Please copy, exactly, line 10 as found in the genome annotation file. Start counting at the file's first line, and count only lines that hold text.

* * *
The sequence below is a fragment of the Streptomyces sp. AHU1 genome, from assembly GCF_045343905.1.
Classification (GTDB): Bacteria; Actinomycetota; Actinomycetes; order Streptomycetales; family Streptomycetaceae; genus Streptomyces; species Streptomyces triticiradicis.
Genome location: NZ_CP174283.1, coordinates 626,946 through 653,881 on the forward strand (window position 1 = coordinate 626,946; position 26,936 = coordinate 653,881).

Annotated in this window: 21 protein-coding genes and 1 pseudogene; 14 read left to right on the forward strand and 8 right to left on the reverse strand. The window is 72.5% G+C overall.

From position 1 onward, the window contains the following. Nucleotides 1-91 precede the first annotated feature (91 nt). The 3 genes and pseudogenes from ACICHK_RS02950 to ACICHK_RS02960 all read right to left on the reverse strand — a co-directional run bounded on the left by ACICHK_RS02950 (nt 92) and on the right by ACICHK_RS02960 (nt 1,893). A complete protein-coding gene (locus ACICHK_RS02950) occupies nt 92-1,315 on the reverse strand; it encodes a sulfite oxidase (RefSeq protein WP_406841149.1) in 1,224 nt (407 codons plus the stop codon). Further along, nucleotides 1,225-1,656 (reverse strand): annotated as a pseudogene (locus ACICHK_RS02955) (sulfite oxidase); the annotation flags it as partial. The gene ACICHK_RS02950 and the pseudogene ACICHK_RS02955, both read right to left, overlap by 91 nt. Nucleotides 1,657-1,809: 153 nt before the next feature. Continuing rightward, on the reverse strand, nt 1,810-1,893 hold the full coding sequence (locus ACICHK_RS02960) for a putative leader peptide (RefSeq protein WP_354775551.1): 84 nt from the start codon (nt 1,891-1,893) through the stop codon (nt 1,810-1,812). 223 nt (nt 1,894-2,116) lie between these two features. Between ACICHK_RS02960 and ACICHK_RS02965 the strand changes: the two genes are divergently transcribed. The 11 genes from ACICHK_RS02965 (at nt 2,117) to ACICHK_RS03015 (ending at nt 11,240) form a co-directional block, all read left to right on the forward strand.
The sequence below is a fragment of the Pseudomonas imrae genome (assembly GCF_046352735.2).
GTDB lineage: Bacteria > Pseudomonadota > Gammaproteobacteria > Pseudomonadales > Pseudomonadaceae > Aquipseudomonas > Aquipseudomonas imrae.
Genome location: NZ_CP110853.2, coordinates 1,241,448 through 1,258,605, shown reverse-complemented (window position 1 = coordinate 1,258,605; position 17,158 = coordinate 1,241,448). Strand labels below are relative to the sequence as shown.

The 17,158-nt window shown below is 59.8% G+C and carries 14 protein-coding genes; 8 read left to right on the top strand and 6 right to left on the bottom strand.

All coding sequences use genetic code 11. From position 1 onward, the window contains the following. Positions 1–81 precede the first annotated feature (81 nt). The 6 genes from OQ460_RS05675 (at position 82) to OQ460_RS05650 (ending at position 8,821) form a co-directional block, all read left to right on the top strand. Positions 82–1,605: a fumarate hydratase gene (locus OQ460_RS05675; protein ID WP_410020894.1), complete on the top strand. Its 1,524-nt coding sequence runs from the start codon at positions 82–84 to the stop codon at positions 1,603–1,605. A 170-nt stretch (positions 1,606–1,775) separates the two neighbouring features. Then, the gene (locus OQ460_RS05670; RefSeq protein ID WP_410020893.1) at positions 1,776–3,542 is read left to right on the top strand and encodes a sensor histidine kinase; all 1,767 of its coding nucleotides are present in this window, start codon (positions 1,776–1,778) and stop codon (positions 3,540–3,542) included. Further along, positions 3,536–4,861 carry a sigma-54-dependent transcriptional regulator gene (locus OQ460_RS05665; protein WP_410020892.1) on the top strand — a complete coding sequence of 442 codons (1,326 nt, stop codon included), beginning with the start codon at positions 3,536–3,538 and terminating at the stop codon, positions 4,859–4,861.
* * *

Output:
All coding sequences use genetic code 11. From position 1 onward, the window contains the following. Positions 1–81 precede the first annotated feature (81 nt). The 6 genes from OQ460_RS05675 (at position 82) to OQ460_RS05650 (ending at position 8,821) form a co-directional block, all read left to right on the top strand. Positions 82–1,605: a fumarate hydratase gene (locus OQ460_RS05675; protein ID WP_410020894.1), complete on the top strand. Its 1,524-nt coding sequence runs from the start codon at positions 82–84 to the stop codon at positions 1,603–1,605. A 170-nt stretch (positions 1,606–1,775) separates the two neighbouring features. Then, the gene (locus OQ460_RS05670; RefSeq protein ID WP_410020893.1) at positions 1,776–3,542 is read left to right on the top strand and encodes a sensor histidine kinase; all 1,767 of its coding nucleotides are present in this window, start codon (positions 1,776–1,778) and stop codon (positions 3,540–3,542) included. Further along, positions 3,536–4,861 carry a sigma-54-dependent transcriptional regulator gene (locus OQ460_RS05665; protein WP_410020892.1) on the top strand — a complete coding sequence of 442 codons (1,326 nt, stop codon included), beginning with the start codon at positions 3,536–3,538 and terminating at the stop codon, positions 4,859–4,861.